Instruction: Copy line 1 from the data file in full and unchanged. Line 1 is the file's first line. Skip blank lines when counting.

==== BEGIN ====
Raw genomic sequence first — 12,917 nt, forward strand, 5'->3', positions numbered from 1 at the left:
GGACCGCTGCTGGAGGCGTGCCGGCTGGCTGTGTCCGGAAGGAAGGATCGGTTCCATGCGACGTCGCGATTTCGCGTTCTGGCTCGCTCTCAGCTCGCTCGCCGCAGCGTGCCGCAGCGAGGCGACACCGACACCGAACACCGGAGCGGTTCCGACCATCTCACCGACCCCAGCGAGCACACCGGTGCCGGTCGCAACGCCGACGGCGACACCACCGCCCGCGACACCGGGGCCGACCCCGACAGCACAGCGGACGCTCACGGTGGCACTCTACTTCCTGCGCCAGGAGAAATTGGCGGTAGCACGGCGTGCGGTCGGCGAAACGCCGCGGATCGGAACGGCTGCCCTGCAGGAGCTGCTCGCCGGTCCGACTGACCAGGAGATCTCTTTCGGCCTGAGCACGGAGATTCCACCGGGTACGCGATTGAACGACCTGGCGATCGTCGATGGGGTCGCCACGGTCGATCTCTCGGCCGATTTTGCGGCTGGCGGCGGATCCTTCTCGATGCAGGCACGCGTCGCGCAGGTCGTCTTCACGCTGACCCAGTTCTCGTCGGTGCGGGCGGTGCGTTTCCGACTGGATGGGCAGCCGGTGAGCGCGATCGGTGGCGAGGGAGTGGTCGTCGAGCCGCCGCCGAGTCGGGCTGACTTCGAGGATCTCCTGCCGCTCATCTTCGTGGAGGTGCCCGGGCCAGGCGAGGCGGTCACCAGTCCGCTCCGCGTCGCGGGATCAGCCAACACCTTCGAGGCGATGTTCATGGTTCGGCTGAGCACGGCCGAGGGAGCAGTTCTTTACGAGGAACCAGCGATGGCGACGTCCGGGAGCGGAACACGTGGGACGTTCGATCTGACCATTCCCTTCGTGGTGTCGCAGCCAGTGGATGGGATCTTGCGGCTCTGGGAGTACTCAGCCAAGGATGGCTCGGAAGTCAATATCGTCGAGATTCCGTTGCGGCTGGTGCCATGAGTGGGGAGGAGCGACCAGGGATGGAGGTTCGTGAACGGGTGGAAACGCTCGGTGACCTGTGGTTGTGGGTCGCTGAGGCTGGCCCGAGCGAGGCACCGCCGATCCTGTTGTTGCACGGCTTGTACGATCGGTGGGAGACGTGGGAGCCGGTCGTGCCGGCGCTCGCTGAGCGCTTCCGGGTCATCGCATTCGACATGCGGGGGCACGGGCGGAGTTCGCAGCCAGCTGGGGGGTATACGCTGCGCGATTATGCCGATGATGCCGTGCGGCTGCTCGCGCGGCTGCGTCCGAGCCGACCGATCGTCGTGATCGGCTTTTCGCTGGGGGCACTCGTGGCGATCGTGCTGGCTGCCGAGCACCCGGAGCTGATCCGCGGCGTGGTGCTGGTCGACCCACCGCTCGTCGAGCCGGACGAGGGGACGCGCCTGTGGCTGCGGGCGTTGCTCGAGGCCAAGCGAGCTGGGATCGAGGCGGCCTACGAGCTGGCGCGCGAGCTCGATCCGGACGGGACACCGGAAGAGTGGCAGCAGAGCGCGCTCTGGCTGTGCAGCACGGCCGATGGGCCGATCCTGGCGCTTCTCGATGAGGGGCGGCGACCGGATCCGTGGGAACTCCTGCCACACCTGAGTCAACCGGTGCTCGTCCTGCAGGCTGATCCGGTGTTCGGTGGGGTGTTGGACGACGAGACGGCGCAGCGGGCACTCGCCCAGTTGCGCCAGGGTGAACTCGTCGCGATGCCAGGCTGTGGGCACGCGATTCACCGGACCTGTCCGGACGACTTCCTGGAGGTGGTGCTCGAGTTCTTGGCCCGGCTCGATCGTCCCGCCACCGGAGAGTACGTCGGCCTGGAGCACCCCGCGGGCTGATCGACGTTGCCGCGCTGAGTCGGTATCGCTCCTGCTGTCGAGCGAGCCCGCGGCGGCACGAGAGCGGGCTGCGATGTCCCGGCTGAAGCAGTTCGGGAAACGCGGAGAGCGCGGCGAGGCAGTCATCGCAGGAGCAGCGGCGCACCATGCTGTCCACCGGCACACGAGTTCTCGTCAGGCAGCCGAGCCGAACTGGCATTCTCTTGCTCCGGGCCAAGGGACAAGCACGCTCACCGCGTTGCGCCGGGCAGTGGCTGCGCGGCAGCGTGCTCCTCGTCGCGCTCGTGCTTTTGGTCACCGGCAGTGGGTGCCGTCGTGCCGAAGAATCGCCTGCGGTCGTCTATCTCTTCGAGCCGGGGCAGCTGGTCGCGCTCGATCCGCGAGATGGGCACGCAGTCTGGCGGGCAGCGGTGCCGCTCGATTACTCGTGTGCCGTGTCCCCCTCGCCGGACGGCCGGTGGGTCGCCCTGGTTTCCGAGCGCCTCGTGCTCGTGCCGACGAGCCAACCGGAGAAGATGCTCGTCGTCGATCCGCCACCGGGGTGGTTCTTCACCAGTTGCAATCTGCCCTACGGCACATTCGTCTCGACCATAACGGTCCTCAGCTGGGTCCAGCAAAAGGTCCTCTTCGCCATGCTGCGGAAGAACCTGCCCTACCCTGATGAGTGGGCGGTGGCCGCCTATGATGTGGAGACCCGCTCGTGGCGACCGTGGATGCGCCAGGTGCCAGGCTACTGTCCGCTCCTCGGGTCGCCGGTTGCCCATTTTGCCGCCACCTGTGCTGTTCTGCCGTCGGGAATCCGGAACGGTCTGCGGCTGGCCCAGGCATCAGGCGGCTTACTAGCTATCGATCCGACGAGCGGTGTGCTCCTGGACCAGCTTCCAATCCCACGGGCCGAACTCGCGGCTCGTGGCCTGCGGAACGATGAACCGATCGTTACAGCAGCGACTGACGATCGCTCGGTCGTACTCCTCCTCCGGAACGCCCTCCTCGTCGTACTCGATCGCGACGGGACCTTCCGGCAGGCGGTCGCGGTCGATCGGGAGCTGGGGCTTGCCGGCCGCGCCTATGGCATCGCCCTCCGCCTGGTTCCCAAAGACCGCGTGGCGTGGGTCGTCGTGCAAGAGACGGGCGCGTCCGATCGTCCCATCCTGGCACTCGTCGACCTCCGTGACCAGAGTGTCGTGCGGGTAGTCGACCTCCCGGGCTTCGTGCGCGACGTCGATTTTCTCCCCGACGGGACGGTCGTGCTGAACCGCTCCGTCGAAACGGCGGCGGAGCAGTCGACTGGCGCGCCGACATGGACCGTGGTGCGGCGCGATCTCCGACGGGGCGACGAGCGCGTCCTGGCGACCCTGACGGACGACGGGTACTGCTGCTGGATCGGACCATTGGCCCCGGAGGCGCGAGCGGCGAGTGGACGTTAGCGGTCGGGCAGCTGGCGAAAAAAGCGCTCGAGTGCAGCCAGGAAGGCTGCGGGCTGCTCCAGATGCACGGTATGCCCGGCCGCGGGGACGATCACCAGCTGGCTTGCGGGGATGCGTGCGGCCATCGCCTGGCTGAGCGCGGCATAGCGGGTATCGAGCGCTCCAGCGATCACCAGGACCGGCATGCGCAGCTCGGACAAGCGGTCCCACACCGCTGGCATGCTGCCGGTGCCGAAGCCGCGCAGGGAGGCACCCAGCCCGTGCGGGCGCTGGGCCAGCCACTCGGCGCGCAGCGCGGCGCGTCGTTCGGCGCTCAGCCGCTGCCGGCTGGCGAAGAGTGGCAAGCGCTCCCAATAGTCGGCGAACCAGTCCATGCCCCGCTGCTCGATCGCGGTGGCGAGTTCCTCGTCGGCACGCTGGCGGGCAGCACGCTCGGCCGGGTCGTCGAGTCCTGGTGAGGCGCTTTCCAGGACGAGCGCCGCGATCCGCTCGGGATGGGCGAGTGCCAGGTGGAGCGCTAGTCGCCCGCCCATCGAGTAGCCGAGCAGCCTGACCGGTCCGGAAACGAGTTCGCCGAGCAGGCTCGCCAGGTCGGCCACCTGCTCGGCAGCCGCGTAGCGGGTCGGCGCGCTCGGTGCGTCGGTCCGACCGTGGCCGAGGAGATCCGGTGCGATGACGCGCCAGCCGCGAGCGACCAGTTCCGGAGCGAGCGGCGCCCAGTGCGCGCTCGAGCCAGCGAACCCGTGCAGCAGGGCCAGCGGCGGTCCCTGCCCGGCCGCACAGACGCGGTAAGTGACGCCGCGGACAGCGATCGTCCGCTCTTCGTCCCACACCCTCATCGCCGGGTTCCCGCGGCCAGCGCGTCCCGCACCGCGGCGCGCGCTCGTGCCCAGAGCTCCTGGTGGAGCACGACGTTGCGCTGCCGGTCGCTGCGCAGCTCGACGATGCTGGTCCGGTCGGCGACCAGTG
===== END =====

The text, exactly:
Raw genomic sequence first — 12,917 nt, forward strand, 5'->3', positions numbered from 1 at the left: